Well, it really gives me pain to see how crappy hacks, like setting
PYSPARK_DRIVER_PYTHON=jupyter, have been promoted to "solutions" and tend now to become standard practices, despite the fact that they evidently lead to ugly outcomes, like typing
pyspark and ending up with a Jupyter notebook instead of a PySpark shell, plus yet-unseen problems lurking downstream, such as when you try to use
spark-submit with the above settings... :(
(Don't get me wrong, it is not your fault and I am not blaming you; I have seen dozens of posts here at SO where this "solution" has been proposed, accepted, and upvoted...).
At the time of writing (Dec 2017), there is one and only one proper way to customize a Jupyter notebook in order to work with other languages (PySpark here), and this is the use of Jupyter kernels.
The first thing to do is run a
jupyter kernelspec list command, to get the list of any already available kernels in your machine; here is the result in my case (Ubuntu):
$ jupyter kernelspec list
The first kernel,
python2, is the "default" one coming with IPython (there is a great chance of this being the only one present in your system); as for the rest, I have 2 more Python kernels (
tensorflow), an R one (
ir), and two PySpark kernels for use with Spark 1.6 and Spark 2.0 respectively.
The entries of the list above are directories, and each one contains one single file, named
kernel.json. Let's see the contents of this file for my
"display_name": "PySpark (Spark 2.0)",
I have not bothered to change my details to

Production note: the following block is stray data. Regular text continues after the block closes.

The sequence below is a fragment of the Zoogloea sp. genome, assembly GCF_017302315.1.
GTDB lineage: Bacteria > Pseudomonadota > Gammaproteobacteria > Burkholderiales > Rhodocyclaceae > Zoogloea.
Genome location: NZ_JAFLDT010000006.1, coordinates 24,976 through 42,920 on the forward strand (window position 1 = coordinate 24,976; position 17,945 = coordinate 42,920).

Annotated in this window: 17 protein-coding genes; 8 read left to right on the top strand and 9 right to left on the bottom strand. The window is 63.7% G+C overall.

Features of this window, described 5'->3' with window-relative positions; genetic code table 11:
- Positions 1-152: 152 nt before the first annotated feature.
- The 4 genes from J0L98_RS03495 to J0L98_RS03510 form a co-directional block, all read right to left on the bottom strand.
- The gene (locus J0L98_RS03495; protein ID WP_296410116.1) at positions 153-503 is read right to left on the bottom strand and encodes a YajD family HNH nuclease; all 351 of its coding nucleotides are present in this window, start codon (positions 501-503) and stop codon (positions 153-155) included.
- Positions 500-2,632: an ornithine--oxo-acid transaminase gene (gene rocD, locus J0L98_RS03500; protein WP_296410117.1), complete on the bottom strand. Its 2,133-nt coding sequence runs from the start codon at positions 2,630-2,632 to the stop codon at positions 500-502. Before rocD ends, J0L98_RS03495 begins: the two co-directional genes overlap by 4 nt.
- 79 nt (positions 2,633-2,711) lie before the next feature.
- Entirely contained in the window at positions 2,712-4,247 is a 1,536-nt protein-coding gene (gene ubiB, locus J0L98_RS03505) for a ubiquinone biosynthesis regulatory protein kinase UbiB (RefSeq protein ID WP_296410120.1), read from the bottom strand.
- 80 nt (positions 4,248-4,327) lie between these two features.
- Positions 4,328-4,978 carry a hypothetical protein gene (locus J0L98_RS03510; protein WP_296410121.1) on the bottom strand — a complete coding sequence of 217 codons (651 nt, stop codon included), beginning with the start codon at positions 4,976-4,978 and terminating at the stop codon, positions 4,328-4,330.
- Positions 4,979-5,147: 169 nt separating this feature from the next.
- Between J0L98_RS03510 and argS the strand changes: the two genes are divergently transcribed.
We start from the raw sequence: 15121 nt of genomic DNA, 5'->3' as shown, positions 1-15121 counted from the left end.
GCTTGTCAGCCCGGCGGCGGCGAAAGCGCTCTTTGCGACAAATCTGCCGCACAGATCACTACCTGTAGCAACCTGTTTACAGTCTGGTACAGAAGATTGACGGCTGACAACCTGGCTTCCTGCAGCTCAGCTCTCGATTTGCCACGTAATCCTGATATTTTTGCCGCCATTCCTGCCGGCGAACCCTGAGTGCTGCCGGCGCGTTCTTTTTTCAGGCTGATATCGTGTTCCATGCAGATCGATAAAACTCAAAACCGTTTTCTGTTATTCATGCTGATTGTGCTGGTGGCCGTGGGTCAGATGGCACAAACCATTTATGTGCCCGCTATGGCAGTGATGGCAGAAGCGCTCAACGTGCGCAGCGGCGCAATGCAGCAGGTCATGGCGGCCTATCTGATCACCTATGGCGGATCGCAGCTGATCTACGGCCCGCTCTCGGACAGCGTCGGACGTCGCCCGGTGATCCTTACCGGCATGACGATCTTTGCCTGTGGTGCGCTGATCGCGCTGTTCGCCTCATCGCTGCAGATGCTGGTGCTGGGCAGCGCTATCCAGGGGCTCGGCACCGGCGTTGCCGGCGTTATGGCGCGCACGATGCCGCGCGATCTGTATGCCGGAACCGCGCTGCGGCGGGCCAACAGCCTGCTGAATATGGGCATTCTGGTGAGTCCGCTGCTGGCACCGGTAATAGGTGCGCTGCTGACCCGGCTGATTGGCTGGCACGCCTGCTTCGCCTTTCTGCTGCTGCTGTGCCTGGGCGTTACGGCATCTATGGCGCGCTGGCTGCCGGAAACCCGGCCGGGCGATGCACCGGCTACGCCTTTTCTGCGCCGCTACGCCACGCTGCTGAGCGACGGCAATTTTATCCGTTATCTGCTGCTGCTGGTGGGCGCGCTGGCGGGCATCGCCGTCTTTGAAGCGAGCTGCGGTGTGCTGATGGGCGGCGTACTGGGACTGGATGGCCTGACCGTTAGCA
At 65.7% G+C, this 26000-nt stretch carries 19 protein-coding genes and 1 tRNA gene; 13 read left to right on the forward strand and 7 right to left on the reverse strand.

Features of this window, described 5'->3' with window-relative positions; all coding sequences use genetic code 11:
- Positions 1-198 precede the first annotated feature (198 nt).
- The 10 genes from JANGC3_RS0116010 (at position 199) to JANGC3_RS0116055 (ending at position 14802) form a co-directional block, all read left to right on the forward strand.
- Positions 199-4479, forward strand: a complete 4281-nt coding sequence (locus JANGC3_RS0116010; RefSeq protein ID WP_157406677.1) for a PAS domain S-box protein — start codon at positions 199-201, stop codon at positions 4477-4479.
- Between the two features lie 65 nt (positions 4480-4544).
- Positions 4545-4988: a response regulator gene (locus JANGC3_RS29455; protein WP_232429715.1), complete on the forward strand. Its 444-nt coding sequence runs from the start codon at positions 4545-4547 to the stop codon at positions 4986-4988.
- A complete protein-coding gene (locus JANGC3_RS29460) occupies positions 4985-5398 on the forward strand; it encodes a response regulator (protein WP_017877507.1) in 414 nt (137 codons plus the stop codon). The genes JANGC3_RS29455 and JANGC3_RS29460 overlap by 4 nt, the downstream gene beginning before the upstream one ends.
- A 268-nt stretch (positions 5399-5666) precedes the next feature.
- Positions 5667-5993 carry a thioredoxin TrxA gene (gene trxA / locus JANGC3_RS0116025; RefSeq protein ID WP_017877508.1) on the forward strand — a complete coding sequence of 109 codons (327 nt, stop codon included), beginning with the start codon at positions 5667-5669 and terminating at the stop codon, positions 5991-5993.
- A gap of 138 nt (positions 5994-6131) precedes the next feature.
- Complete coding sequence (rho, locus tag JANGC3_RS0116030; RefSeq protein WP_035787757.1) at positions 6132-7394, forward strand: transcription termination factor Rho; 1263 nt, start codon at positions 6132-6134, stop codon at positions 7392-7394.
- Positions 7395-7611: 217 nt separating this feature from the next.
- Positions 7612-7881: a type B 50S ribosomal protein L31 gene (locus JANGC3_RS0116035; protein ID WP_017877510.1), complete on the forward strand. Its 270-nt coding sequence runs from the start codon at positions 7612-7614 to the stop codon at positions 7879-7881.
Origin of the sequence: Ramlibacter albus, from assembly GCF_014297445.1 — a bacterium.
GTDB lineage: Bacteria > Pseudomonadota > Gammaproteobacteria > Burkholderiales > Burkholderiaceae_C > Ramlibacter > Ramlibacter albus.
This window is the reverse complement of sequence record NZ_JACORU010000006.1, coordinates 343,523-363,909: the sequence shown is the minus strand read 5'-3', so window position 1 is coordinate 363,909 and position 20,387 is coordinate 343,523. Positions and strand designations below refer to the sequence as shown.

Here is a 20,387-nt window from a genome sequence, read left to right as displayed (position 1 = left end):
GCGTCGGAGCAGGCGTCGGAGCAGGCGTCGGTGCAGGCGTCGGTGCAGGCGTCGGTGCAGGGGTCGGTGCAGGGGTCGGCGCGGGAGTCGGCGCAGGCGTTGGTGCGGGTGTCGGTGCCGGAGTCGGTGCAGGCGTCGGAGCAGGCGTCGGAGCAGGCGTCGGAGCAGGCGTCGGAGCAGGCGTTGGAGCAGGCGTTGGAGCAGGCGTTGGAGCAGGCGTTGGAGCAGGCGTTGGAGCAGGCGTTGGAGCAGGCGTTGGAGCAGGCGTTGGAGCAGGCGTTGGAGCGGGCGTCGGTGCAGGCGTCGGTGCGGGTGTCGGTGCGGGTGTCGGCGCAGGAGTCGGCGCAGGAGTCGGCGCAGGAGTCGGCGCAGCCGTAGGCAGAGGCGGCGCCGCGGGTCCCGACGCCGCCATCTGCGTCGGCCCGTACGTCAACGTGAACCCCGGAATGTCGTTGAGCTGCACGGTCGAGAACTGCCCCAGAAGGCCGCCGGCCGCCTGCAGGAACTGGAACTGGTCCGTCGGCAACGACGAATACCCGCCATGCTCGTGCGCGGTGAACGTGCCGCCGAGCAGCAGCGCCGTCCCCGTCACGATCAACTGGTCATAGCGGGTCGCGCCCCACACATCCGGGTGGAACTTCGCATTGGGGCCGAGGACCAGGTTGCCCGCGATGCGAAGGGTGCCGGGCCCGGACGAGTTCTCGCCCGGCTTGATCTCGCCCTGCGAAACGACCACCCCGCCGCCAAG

/my/path/to etc., and you can already see that there are some differences between our cases (I use Intel Python 2.7, and not Anaconda Python 3), but hopefully you get the idea (BTW, don't worry about the
connection_file - I don't use one either).
Now, the easiest way for you would be to manually do the necessary changes (paths only) to my above shown kernel and save it in a new subfolder of the
.../jupyter/kernels directory (that way, it should be visible if you run again a
jupyter kernelspec list command). And if you think this approach is also a hack, well, I would agree with you, but it is the one recommended in the Jupyter documentation (page 12):
However, there isn’t a great way to modify the kernelspecs. One approach uses
jupyter kernelspec list to find the
kernel.json file and then modifies it, e.g.
kernels/python3/kernel.json, by hand.
If you don't have already a
.../jupyter/kernels folder, you can still install a new kernel using
jupyter kernelspec install - haven't tried it, but have a look at this SO answer.
Finally, don't forget to remove all the PySpark-related environment variables from your bash profile (leaving only
SPARK_HOME should be OK). And confirm that, when you type
pyspark, you find yourself with a PySpark shell, as it should be, and not with a Jupyter notebook...
UPDATE (after comment): If you want to pass command-line arguments to PySpark, you should add the
PYSPARK_SUBMIT_ARGS setting under
env; for example, here is the last line of my respective kernel file for Spark 1.6.0, where we still had to use the external spark-csv package for reading CSV files:
"PYSPARK_SUBMIT_ARGS": "--master local --packages com.databricks:spark-csv_2.10:1.4.0 pyspark-shell"